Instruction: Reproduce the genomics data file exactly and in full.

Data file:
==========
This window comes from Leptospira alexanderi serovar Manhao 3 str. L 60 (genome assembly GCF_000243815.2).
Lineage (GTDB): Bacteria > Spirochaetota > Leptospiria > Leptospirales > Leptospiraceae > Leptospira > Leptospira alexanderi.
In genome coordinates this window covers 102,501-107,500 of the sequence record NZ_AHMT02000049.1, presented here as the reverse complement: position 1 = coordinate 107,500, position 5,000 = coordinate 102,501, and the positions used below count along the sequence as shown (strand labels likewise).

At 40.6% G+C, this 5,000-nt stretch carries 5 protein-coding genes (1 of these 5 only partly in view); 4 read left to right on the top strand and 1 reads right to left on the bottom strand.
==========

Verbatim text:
This window comes from Leptospira alexanderi serovar Manhao 3 str. L 60 (genome assembly GCF_000243815.2).
Lineage (GTDB): Bacteria > Spirochaetota > Leptospiria > Leptospirales > Leptospiraceae > Leptospira > Leptospira alexanderi.
In genome coordinates this window covers 102,501-107,500 of the sequence record NZ_AHMT02000049.1, presented here as the reverse complement: position 1 = coordinate 107,500, position 5,000 = coordinate 102,501, and the positions used below count along the sequence as shown (strand labels likewise).

At 40.6% G+C, this 5,000-nt stretch carries 5 protein-coding genes (1 of these 5 only partly in view); 4 read left to right on the top strand and 1 reads right to left on the bottom strand.